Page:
Are the tables turning on apartment and house markets?

REBAA President Cate Bakos makes a case, through the use of a range graphs and tables, that it may be time for property investors to look towards units over houses.

White kitchen interior with dining table and chairs of stylish apartment.
As the cost of credit rises and housing estates reach further into outer suburbia, units are again becoming an investment option. (Image source:

Houses and apartment prices have broadly remained in step over the years, however, houses have generally been seen to deliver higher growth while units have experienced less volatility and been more resilient in downturns.

Apartments in some parts of Melbourne have exhibited lacklustre performance, moreso than other capitals around the nation.

But the question nationally is, will established apartments rebound or are houses always going to outperform the unit market?


First, we have to look at the reasons why some capital city apartment markets (in particular, Melbourne) underperformed for a long period.

Investors generally are reluctant to spend a similar budget on their investment property compared to their family home. 

As well as the property's price, rental yields also contribute to many investors’ decisions to target apartments.

Secondly, our capital cities are sprawling further into the distance. Houses have been in demand as first home buyers have targeted house and land packages, and also as our net migration has continued to grow. Outer suburban house and land prices have broadly matched the prices of inner-ring apartments.

Interest rates were in decline from 2011 to 2022, a period that saw significant house price growth. Contrasting this house/unit price movement chart with the same period’s cash rate chart certainly shows a correlation between house price outperformance and the cost of credit.


The reduction in spend capacity is having a direct impact on consumer choices, as interest rates soar and limit the budgets of property buyers and investors.


The graph below shows consumer engagement on for both houses and units, with supply of, and interest in, apartments holding up as the rental crisis has worsened.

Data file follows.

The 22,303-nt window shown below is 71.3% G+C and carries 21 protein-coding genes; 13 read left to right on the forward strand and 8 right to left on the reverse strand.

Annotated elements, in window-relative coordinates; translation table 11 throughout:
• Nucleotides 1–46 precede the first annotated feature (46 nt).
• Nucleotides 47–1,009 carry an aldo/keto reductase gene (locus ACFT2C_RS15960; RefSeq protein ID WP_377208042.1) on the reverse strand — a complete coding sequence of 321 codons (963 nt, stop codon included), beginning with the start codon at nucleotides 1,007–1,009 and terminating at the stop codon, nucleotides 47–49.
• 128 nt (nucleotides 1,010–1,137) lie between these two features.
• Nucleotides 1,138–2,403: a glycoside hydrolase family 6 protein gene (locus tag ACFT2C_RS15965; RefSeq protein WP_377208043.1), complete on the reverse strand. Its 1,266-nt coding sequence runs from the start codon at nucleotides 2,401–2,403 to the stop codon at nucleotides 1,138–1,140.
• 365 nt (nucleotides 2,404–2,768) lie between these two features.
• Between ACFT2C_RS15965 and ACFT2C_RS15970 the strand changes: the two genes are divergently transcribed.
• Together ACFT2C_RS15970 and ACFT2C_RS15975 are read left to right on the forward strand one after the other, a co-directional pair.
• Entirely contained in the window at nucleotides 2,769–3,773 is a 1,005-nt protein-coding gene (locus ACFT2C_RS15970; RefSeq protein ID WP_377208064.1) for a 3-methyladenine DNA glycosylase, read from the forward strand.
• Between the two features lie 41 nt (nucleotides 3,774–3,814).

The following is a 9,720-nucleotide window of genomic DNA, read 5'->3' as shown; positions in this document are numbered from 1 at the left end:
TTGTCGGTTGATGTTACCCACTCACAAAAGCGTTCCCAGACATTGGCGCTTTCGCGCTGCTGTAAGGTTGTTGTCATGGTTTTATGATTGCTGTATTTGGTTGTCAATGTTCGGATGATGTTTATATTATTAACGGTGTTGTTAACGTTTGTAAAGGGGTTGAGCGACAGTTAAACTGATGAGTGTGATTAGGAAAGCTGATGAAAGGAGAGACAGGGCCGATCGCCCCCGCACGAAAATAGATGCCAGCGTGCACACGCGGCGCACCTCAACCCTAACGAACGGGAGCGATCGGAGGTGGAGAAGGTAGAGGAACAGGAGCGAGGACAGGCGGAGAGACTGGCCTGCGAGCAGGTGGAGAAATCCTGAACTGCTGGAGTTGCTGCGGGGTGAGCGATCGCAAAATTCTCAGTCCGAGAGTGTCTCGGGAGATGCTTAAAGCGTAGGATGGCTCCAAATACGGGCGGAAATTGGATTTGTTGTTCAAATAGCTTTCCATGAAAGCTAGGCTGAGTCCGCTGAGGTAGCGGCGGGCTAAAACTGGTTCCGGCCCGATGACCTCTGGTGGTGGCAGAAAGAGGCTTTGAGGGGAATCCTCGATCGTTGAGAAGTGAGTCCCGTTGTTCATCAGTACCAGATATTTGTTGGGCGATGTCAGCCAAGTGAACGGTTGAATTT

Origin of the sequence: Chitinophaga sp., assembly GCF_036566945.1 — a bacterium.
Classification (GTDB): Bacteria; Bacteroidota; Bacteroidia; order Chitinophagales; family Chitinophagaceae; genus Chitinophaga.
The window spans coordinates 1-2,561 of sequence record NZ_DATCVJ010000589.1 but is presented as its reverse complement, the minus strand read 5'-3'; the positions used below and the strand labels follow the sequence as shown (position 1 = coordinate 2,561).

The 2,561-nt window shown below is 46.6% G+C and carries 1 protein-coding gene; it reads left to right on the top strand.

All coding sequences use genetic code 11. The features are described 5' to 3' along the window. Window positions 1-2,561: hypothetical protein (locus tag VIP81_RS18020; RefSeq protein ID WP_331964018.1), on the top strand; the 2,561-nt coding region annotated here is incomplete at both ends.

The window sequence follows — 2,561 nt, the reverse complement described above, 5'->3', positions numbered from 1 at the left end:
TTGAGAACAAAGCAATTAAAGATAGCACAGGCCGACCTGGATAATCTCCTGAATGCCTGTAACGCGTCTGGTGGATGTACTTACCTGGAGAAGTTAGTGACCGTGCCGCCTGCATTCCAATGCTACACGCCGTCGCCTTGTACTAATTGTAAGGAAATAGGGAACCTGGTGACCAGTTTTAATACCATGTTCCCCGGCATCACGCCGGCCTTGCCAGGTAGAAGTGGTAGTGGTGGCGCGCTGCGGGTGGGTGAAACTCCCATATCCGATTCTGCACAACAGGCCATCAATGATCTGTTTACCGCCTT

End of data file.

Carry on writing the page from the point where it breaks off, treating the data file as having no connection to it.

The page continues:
Affordable property rising fastest

Focusing more specifically on the upper, middle and lower price ranges, we can see that the most affordable segment of the market has experienced the highest recent capital growth rates in correlation with increasing interest costs and tougher household affordability conditions.

Units are becoming more attractive as buyers make compromises over space for location.


What is also really interesting to note is the shift in household sizes and how this has reduced over the years. Covid created some immediate spikes, but looking more generally at this chart shows that shrinking average household sizes are more conducive to apartment living than in previous decades.


Another interesting point relates to the ratio of house prices to unit prices.

The gap has widened the most in recent years; potentially hinting at an opportunity for investors to target quality apartments while the differential in price points is at an historical maximum. Should the gap return to more historical norms, unit investors will be the winners.


But one significant change that must be noted relates to apartment building starts and future completions.

The data below shows the scale of the reduction in apartment building activity in Melbourne, as an example, and it doesn’t appear to be increasing in the short to medium term.


Rising building costs, the challenges presented during the pandemic, and the oversupply issues that hampered a lot of developers a decade ago have contributed to the problem of undersupply now faced now in many capital cities.



There are some compelling reasons supporting a rebound in apartment capital growth performance but like any dwelling type, location counts for everything, as does land to asset ratio and the physical quality of the property itself.

Continue Reading Residential ArticlesView all residential articles